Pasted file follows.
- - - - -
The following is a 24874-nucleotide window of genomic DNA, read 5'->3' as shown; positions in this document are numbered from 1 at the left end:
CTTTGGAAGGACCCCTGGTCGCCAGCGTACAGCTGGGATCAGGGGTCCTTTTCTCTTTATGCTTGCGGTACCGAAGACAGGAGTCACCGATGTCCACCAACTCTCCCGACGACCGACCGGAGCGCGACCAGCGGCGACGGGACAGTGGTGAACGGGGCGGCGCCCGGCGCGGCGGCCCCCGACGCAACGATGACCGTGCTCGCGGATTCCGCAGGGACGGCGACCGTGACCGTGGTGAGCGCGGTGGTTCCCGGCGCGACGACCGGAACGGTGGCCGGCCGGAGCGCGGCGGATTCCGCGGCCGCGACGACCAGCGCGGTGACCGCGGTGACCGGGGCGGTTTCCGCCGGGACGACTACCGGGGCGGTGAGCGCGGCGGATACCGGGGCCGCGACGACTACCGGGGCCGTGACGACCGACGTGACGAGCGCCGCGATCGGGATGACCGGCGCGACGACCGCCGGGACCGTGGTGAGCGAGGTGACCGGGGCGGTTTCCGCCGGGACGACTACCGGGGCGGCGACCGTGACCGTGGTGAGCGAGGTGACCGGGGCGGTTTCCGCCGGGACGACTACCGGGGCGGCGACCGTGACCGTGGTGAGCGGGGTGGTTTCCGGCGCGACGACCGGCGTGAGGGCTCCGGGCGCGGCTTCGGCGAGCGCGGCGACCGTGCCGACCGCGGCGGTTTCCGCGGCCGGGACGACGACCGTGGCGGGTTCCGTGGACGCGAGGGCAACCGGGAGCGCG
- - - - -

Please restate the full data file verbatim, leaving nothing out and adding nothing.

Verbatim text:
The following is a 24874-nucleotide window of genomic DNA, read 5'->3' as shown; positions in this document are numbered from 1 at the left end:
CTTTGGAAGGACCCCTGGTCGCCAGCGTACAGCTGGGATCAGGGGTCCTTTTCTCTTTATGCTTGCGGTACCGAAGACAGGAGTCACCGATGTCCACCAACTCTCCCGACGACCGACCGGAGCGCGACCAGCGGCGACGGGACAGTGGTGAACGGGGCGGCGCCCGGCGCGGCGGCCCCCGACGCAACGATGACCGTGCTCGCGGATTCCGCAGGGACGGCGACCGTGACCGTGGTGAGCGCGGTGGTTCCCGGCGCGACGACCGGAACGGTGGCCGGCCGGAGCGCGGCGGATTCCGCGGCCGCGACGACCAGCGCGGTGACCGCGGTGACCGGGGCGGTTTCCGCCGGGACGACTACCGGGGCGGTGAGCGCGGCGGATACCGGGGCCGCGACGACTACCGGGGCCGTGACGACCGACGTGACGAGCGCCGCGATCGGGATGACCGGCGCGACGACCGCCGGGACCGTGGTGAGCGAGGTGACCGGGGCGGTTTCCGCCGGGACGACTACCGGGGCGGCGACCGTGACCGTGGTGAGCGAGGTGACCGGGGCGGTTTCCGCCGGGACGACTACCGGGGCGGCGACCGTGACCGTGGTGAGCGGGGTGGTTTCCGGCGCGACGACCGGCGTGAGGGCTCCGGGCGCGGCTTCGGCGAGCGCGGCGACCGTGCCGACCGCGGCGGTTTCCGCGGCCGGGACGACGACCGTGGCGGGTTCCGTGGACGCGAGGGCAACCGGGAGCGCG